Y1 - 2011/12

N2 - Previous studies have shown that lower-stratosphere temperatures display a near-perfect cancellation between tropical and extratropical latitudes on both annual and interannual time scales. The out-of-phase relationship between tropical and high-latitude lower-stratospheric temperatures is a consequence of variability in the strength of the Brewer–Dobson circulation (BDC). In this study, the signal of the BDC in stratospheric temperature variability is examined throughout the depth of the stratosphere using data from the Stratospheric Sounding Unit (SSU).While the BDC has a seemingly modest signal in the annual cycle in zonal-mean temperatures in the mid- and upper stratosphere, it has a pronounced signal in the month-to-month and interannual variability. Tropical and extratropical temperatures are significantly negatively correlated in all SSU channels on interannual time scales, suggesting that variations in wave driving are a major factor controlling global-scale temperature variability not only in the lower stratosphere (as shown in previous studies), but also in the mid- and upper stratosphere. The out-of-phase relationship between tropical and high latitudes peaks at all levels during the cold-season months: December–March in the Northern Hemisphere and July–October in the Southern Hemisphere. In the upper stratosphere, the out-of-phase relationship with high-latitude temperatures extends beyond the tropics and well into the extratropics of the opposite hemisphere.The seasonal cycle in stratospheric temperatures follows the annual march of insolation at all levels and latitudes except in the mid- to upper tropical stratosphere, where it is dominated by the semiannual oscillation. Mi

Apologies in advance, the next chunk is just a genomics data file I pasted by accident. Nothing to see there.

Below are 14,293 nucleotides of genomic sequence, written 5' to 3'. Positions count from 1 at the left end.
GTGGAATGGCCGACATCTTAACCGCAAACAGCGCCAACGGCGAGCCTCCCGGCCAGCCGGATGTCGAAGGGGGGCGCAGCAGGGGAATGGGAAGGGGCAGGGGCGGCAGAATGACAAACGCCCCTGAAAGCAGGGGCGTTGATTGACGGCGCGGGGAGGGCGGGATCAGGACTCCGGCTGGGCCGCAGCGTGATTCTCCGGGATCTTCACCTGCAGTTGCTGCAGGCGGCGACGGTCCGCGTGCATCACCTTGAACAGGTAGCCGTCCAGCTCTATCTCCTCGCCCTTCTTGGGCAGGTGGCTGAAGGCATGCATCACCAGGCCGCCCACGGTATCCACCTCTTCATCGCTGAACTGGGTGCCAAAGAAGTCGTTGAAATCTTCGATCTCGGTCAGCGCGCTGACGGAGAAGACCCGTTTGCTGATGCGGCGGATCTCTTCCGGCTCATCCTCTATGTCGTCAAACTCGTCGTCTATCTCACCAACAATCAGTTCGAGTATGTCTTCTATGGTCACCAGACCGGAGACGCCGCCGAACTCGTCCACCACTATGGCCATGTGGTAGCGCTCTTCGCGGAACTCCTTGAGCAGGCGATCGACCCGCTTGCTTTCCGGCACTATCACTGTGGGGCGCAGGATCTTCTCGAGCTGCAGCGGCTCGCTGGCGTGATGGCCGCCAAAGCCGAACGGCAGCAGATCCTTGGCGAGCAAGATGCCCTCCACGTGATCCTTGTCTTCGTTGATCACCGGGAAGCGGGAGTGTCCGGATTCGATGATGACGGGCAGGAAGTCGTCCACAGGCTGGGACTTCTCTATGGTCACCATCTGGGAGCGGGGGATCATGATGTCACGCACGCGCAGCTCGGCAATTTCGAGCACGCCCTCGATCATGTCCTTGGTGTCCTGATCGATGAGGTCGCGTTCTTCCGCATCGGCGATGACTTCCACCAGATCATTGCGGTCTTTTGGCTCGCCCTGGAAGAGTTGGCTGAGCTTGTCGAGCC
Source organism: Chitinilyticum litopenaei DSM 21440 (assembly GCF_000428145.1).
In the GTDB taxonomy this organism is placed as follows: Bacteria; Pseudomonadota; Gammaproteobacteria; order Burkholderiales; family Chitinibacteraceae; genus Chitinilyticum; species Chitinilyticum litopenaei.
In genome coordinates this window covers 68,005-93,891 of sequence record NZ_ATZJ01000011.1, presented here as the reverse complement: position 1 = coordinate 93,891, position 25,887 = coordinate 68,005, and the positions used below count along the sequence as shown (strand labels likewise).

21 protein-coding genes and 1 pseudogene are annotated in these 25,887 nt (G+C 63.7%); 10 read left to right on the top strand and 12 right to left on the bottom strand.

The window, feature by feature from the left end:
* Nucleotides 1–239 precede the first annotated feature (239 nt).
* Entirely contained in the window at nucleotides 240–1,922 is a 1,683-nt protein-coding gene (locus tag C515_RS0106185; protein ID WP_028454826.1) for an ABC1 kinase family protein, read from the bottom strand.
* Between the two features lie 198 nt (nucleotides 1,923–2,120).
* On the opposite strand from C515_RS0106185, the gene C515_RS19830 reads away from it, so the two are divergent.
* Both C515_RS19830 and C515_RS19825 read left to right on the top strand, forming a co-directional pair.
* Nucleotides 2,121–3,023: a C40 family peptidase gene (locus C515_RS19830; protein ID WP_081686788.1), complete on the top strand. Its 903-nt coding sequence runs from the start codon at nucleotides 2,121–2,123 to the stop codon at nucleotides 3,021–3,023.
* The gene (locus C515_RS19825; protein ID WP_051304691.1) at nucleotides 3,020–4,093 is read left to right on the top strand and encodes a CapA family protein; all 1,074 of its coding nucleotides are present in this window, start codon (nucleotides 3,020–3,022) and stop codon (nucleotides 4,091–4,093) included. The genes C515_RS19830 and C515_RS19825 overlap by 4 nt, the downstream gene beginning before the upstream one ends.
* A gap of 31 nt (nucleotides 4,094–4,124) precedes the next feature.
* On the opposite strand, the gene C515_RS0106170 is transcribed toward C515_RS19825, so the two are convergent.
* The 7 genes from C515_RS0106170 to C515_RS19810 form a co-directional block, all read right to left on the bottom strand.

AB - Previous studies have shown that lower-stratosphere temperatures display a near-perfect cancellation between tropical and extratropical latitudes on both annual and interannual time scales. The out-of-phase relationship between tropical and high-latitude lower-stratospheric temperatures is a consequence of variability in the strength of the Brewer–Dobson circulation (BDC). In this study, the signal of the BDC in stratospheric temperature variability is examined throughout the depth of the stratosphere using data from the Stratospheric Sounding Unit (SSU).While the BDC has a seemingly modest signal in the annual cycle in zonal-mean temperatures in the mid- and upper stratosphere, it has a pronounced signal in the month-to-month and interannual variability. Tropical and extratropical temperatures are significantly negatively correlated in all SSU channels on interannual time scales, suggesting that variations in wave driving are a major factor controlling global-scale temperature variability not only in the lower stratosphere (as shown in previous studies), but also in the mid- and upper stratosphere. The out-of-phase relationship between tropical and high latitudes peaks at all levels during the cold-season months: December–March in the Northern Hemisphere and July–October in the Southern Hemisphere. In the upper stratosphere, the out-of-phase relationship with high-latitude temperatures extends beyond the tropics and well into the extratropics of the opposite hemisphere.The seasonal cycle in stratospheric temperatures follows the annual march of insolation at all levels and latitudes except in the mid- to upper tropical stratosphere, where it is dominated by the semiannual oscillation. Mi

KW - Stratospheric circulation

KW - Stratosphere

KW - Temperature

KW - Satellite observations

KW - Interannual variability

KW - Seasonal cycle

U2 - 10.1175/JCLI-D-10-05028.1

DO - 10.1175/JCLI-D-10-05028.1

M3 - Journal article

VL - 24

SP - 6243

EP - 6258

JO - Journal of Climate

JF - Journal of Climate

SN - 0894-8755

IS - 23

ER -